The story behind how Cowra became the home of Australia’s first World Peace Bell in 1992 involves serendipity as much as perseverance and hard work according to Rod Blume, former mayor of Cowra (1991-1994). He’s one of the key people responsible for bringing the bell to Cowra. In fact, he literally drove it to Cowra on the back of his Toyota Hilux.
The World Peace Bell movement has its origins in Japan in 1951, when Chiyoji Nakagawa cast a bell from his own military sword and melted coins collected from 26 countries, installing it at a temple in Nakagawa’s home prefecture of Ehime. In 1954, Nakagawa donated a replica bell to the newly formed United Nations, and ever since, similar replicas have been installed in about 20 countries, symbolising the spread of global peace.
Most peace bells are hosted by large cities, so when a delegation from the Tokyo based World Peace Bell Association came to Canberra in 1988 to discuss the possibility of housing a peace bell in Australia, Canberra or Sydney were naturally the first options.
But a Canberra official, who happened to be in Cowra on holiday, was so impressed with the story of friendship between Japan and Cowra that he proposed the regional town host the first bell. At the time, Blume was the chairman of the Japanese Garden Committee and delegate to the Cowra Tourist & Development Corporation (now Cowra Tourism Corporation), and he took on the task of bringing the symbolic bell to Cowra.
He enlisted the support of Cowra Council, local and federal politicians, found donors among Australia’s business elite like Kerry Stokes and Dick Smith. He even flew to Japan to convince the somewhat reluctant World Peace Bell Association in Tokyo that the bell would find a perfect home in Cowra, despite being a town of just over 10,000.
Finally, in May 1990 recounted Blume, a fax arrived notifying him of the decision to grant Cowra the bell, and by July, the bell had arrived in Yokohama ready to ship to Australia.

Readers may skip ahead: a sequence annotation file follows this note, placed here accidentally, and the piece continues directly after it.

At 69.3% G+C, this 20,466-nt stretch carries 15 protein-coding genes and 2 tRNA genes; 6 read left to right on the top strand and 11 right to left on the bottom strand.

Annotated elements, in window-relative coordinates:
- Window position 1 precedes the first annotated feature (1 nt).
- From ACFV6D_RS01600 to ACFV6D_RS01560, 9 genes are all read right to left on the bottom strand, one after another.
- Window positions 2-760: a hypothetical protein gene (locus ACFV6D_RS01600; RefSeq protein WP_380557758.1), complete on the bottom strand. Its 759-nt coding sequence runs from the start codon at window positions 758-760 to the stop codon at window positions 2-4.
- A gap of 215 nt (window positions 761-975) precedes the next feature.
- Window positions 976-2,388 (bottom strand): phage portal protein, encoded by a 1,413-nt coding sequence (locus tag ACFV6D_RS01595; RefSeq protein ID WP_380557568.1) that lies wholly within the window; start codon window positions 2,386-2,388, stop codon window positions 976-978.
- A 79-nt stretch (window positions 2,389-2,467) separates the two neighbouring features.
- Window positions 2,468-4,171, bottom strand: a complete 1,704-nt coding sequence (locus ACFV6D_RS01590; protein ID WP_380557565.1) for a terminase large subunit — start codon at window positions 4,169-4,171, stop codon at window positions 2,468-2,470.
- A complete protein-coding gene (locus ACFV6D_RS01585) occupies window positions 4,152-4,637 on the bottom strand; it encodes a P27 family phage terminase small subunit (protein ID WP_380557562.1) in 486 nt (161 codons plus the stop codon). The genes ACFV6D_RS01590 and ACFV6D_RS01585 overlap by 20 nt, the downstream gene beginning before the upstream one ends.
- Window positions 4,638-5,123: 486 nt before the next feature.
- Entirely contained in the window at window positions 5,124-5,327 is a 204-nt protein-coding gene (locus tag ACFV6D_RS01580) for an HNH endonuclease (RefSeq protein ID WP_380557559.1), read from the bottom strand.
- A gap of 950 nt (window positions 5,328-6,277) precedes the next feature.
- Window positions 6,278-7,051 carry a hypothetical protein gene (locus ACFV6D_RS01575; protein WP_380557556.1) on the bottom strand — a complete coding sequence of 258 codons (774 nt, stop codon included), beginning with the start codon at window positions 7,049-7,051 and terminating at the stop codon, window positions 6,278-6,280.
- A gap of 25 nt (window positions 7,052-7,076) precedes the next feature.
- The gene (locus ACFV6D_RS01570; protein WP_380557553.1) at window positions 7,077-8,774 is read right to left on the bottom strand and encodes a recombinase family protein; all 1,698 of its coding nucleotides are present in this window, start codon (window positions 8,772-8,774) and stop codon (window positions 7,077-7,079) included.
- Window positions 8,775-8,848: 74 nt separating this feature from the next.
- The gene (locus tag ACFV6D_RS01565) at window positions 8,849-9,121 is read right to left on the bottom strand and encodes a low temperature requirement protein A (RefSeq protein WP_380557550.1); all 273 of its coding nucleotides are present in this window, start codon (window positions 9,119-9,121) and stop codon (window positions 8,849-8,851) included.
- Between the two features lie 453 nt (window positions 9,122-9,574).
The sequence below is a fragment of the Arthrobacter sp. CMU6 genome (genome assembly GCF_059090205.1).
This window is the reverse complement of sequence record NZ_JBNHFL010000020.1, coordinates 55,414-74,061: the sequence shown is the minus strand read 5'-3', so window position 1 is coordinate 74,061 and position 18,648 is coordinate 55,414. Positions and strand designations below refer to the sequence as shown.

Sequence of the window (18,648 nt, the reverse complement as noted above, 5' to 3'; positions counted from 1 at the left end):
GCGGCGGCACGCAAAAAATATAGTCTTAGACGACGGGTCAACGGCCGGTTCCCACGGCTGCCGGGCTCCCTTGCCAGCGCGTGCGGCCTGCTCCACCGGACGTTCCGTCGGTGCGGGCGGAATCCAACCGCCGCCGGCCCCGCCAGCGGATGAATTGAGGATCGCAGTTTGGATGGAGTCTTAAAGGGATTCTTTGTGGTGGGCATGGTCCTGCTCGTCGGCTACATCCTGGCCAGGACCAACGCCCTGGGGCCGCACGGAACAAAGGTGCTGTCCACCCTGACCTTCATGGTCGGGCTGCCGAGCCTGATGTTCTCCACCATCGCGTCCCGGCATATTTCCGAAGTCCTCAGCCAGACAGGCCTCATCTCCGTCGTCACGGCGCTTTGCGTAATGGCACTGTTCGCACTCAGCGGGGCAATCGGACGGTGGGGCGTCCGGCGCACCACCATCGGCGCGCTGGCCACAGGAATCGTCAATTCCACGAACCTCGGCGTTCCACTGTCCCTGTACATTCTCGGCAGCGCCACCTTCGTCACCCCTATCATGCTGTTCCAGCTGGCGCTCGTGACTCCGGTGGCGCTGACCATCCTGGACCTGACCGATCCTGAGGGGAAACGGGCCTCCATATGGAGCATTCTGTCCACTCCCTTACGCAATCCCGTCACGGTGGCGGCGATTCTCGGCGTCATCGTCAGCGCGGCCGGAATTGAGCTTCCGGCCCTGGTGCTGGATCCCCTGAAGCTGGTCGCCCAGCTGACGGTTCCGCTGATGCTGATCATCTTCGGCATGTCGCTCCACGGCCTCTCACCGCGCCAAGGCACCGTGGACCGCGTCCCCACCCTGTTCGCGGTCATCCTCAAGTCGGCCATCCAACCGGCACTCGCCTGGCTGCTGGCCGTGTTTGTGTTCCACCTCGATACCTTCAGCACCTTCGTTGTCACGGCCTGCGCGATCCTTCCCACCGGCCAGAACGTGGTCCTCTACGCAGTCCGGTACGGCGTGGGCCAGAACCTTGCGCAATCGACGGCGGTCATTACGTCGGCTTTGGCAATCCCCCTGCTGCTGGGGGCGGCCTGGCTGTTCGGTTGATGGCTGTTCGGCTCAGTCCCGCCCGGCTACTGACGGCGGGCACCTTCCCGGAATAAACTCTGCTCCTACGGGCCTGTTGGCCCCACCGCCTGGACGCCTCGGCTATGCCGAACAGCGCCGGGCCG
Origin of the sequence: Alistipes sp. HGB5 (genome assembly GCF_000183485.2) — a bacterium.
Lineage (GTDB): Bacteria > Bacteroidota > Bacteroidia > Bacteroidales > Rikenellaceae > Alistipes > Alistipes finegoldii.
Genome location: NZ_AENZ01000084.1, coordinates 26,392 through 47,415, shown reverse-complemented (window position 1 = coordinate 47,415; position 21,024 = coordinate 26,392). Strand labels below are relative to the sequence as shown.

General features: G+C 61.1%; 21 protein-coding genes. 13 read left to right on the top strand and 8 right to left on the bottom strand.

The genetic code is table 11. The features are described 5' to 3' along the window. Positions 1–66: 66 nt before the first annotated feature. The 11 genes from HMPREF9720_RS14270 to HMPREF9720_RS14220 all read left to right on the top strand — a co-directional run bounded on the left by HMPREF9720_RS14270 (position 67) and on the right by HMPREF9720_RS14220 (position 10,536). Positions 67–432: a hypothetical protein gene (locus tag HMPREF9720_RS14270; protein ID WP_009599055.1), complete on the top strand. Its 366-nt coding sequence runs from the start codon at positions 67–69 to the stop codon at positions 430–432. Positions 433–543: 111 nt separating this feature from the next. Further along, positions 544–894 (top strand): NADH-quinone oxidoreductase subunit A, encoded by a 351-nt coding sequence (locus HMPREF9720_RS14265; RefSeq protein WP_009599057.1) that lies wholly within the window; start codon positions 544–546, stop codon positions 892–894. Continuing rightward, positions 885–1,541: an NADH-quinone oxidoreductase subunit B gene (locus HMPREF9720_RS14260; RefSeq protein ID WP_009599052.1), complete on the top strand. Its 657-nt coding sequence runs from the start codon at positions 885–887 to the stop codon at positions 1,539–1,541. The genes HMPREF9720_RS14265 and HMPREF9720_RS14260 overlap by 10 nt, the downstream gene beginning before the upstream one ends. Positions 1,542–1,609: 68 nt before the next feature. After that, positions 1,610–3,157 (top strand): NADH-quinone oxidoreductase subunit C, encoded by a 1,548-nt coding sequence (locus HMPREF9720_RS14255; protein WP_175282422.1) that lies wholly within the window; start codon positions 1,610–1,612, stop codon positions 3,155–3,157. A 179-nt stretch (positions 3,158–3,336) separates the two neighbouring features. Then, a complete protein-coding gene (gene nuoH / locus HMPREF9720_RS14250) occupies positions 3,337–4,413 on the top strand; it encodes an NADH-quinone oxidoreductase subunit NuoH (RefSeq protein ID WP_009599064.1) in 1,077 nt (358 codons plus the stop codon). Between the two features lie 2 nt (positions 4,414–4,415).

But with no funds to transport such a large object, Blume contacted his mate Len Oliver, owner of the local Toyota dealership to see if the bell could hitch a free ride on the next shipment of Toyota vehicles imported to Australia. This brazen suggestion was accepted by Toyota headquarters and before long, the over 100 kg bell arrived in Sydney.
The final journey from Sydney to Cowra was one Blume took on himself, because luckily, he said somewhat bemused, he owned a Toyota Hilux. So he carried the bell on the back of his truck from the Toyota depot to Cowra. (Listen to AUDIO)
‘I seem to be very good at getting other people to do things for free,’ laughs Blume, as he explained how only had to ask, and local architects George Ferguson and Karen Gay of Design West volunteered to design a pavilion for the bell ‘as a civic duty’. In fact, the pavilion is an embodiment of community spirit and participation – school children hand made the tiles that form the mosaic feature at the foot of the pavilion.
Blume claims the aesthetic is a fusion of the Japanese and the Australian, with local Cowra granite forming the floor. The choice of granite was deliberate – the name Cowra has its origins in the local Wiradjuri word referring to rock.
Blume said he was emotional and proud at the unveiling ceremony for Cowra’s Peace Bell in 1992 at the Civic Centre, next to Council Chambers. He reflected how easy it was to get the co-operation of the community. ‘I guess that is a testament to the merit of the whole project,’ Blume reminisced.
The bell is rung on World Peace Day each year in September, but visitors are encouraged to ring it any time they are in Cowra, and as they do, to reflect on world peace.
Text, Photo and Audio by Masako Fukui